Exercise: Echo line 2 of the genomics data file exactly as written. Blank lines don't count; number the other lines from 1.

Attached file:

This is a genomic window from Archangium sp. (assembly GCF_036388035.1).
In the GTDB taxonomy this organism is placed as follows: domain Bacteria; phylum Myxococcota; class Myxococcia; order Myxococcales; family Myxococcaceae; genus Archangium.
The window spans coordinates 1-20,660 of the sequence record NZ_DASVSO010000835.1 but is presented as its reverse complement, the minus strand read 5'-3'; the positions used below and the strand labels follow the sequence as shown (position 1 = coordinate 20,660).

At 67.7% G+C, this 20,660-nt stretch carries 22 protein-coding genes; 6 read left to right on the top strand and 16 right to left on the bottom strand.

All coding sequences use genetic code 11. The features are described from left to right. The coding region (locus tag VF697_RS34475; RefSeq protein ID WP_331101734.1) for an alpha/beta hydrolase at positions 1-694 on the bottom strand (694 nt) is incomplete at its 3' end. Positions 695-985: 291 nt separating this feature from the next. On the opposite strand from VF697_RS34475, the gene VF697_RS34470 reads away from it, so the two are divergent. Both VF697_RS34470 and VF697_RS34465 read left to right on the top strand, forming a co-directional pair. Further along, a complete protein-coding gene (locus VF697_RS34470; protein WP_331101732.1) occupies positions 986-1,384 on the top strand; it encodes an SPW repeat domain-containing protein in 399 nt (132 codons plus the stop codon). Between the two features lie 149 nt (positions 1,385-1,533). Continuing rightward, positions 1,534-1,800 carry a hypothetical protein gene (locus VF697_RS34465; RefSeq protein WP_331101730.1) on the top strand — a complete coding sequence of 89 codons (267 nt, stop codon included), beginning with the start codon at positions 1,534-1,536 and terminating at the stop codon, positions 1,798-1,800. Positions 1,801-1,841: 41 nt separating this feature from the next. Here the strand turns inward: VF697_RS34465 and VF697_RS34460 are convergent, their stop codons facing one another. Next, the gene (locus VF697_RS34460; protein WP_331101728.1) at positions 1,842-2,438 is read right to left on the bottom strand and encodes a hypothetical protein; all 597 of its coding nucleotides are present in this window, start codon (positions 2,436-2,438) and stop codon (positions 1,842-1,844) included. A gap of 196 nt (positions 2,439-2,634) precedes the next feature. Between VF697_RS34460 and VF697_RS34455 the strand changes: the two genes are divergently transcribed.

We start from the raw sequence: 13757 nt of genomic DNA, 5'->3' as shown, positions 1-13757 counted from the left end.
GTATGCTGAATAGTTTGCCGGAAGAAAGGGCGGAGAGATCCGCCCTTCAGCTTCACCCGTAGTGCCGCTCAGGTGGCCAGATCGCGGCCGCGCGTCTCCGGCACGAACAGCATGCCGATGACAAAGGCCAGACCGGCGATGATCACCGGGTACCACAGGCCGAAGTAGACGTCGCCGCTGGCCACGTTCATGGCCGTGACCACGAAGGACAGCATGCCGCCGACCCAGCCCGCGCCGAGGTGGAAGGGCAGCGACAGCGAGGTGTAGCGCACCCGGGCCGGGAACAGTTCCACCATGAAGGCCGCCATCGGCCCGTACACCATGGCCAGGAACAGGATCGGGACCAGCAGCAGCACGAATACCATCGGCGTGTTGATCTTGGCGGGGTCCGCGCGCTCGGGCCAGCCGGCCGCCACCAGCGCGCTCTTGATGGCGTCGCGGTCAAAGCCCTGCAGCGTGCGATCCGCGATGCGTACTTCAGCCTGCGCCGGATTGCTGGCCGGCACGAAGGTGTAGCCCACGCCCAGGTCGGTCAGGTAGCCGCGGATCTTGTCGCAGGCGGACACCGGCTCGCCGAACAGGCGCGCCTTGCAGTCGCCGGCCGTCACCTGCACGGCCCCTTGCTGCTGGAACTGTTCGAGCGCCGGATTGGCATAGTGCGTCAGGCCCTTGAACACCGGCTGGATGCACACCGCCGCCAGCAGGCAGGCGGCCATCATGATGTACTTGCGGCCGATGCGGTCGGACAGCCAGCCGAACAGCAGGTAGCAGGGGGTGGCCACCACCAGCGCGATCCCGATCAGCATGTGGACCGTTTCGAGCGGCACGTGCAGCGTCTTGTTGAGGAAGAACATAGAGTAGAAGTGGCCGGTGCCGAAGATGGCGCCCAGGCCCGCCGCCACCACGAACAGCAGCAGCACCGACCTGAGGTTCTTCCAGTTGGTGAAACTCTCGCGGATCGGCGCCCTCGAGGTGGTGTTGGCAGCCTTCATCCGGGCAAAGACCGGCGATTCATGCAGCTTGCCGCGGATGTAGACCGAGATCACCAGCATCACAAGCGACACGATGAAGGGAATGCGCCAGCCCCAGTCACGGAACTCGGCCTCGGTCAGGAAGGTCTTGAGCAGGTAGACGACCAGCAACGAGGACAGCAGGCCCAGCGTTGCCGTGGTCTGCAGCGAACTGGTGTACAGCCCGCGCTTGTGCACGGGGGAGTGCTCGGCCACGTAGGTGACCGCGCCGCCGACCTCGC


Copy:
In the GTDB taxonomy this organism is placed as follows: domain Bacteria; phylum Myxococcota; class Myxococcia; order Myxococcales; family Myxococcaceae; genus Archangium.